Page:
AJ Balfour, 1916-19
Under Lloyd George, as part of the National Government
It may seem odd that the former Tory leader would go on to serve under the man who, along with Asquith, did most to doom his leadership, but Balfour served pretty happily under Lloyd George. The mutable party loyalties of the era are shown in the fact that, even in 1910, Balfour was sympathetic to Lloyd George’s musings about the possibility of a cross-party national government. From 1912 on, at Asquith’s invitation, he sat on the newly formed committee of imperial defence (where he emphasised the nature of a future U-boat threat, only to be overruled by Churchill). When Asquith formed his wartime coalition, Balfour went to the Admiralty, replacing Churchill. As such, he held a more senior post than Bonar Law (the Tory leader). When Lloyd George formed his national government, Balfour had played a role in that process and was rewarded with the Foreign Office.
Balfour was not a member of the war cabinet, though he regularly attended and had easy access to Lloyd George, to whom he gave unswerving support. He was also wholly committed to the war, and chose to serve under Lloyd George for that reason. Most importantly, he sailed to Washington to help ensure US entry into the war in April 1917, despite hating sea voyages. He was the first serving British minister to address the House of Representatives.
The single most far-reaching measure of his period of office was the issuing of the Balfour Declaration. By 1914, Balfour had become a Zionist and, with the imminent disintegration of the Ottoman Empire, the issue had a new urgency. Already, the Sykes-Picot Agreement had allowed for British control of post-war Palestine. Lloyd George strongly supported the idea of a Jewish homeland. By 1917, Balfour had succeeded in getting the war cabinet and the Americans to agree to his famous letter to Rothschild. In the face of opposition from Lord Curzon and Edwin Montagu (who was Jewish), who were concerned about the impact of it on the Arab world, Balfour got his way. Importantly, it was not the carte blanche for a Jewish homeland it is often depicted as being. It envisaged a Jewish homeland, for sure, but one under British rule and which did not traduce the rights of Palestine’s Arabs. It would, though, do much to change the face of the modern Middle East.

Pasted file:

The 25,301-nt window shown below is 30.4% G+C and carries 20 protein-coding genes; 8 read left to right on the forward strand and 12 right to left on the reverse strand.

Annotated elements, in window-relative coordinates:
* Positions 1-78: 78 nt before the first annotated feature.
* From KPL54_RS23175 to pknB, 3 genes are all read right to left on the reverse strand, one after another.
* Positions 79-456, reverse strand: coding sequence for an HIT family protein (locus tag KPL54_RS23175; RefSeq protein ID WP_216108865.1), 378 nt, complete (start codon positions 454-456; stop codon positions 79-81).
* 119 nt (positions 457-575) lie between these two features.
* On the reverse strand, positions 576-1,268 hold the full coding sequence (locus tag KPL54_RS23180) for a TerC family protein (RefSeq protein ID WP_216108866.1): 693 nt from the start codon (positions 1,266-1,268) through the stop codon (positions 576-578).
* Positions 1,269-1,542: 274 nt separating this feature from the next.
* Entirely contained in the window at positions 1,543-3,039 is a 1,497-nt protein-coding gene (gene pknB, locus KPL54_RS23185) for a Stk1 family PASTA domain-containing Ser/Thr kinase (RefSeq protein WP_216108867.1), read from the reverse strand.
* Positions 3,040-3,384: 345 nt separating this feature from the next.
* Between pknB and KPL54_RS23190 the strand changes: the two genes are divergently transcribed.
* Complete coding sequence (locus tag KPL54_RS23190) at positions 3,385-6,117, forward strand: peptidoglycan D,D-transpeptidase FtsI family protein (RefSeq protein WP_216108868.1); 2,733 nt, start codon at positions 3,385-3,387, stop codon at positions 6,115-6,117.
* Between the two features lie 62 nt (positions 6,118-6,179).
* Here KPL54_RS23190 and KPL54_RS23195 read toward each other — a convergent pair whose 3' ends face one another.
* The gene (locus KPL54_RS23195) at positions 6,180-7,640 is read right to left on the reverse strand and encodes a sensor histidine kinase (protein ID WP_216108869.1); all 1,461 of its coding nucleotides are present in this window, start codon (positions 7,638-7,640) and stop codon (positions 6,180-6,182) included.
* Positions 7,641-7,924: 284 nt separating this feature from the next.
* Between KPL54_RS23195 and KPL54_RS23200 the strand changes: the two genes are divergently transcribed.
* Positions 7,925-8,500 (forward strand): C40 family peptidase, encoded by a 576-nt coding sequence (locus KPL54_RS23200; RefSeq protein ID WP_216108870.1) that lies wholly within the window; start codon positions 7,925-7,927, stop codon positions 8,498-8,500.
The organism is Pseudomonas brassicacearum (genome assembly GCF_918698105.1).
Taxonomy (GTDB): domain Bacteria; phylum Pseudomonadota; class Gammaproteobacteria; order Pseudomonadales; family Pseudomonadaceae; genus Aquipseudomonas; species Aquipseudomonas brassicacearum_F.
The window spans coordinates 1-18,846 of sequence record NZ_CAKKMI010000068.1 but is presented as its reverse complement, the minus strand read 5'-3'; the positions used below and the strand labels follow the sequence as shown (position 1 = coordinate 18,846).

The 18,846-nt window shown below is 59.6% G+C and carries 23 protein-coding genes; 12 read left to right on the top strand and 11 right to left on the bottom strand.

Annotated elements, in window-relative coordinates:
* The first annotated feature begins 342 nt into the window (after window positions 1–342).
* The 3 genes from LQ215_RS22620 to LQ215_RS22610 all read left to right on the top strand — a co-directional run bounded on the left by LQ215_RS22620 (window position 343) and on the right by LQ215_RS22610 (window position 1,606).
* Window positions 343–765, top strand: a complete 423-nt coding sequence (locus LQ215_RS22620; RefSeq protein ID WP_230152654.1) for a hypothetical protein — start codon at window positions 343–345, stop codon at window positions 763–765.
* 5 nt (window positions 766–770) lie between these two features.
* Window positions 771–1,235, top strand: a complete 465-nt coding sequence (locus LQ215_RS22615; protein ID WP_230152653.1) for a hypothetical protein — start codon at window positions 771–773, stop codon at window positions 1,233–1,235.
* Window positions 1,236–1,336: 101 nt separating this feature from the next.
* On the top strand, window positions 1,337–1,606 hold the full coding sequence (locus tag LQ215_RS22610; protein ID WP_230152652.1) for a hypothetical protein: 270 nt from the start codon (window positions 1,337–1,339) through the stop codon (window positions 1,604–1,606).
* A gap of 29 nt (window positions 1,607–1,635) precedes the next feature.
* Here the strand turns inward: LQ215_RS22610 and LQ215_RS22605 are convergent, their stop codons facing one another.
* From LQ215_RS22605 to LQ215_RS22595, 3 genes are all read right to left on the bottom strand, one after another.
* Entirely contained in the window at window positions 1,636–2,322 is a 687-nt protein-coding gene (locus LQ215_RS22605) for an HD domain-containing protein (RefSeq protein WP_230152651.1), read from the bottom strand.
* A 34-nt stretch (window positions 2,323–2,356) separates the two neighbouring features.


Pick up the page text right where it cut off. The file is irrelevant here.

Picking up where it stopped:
At Versailles, he was very much Lloyd George’s number two, though he did quite a bit of the spadework, and had the undying affection and respect of the British delegation. He was less inclined to be harsh on the defeated Germans than most, and something of that view persisted in the Foreign Office after his departure.
Balfour is one of only two men since 1900 to serve as foreign secretary after being prime minister (one of four party leaders to do so); like the other (Alec Douglas-Home), he found the foreign office a happier home than number ten. He was thus one of seven foreign secretaries to also serve as prime minister (one of ten to also have been party leader). He was not central to the running of the war, but he an important figure and invaluable support to Lloyd George. Perhaps not all political careers end in failure after all.
You can read all about Balfour, in the series on Tory leaders here.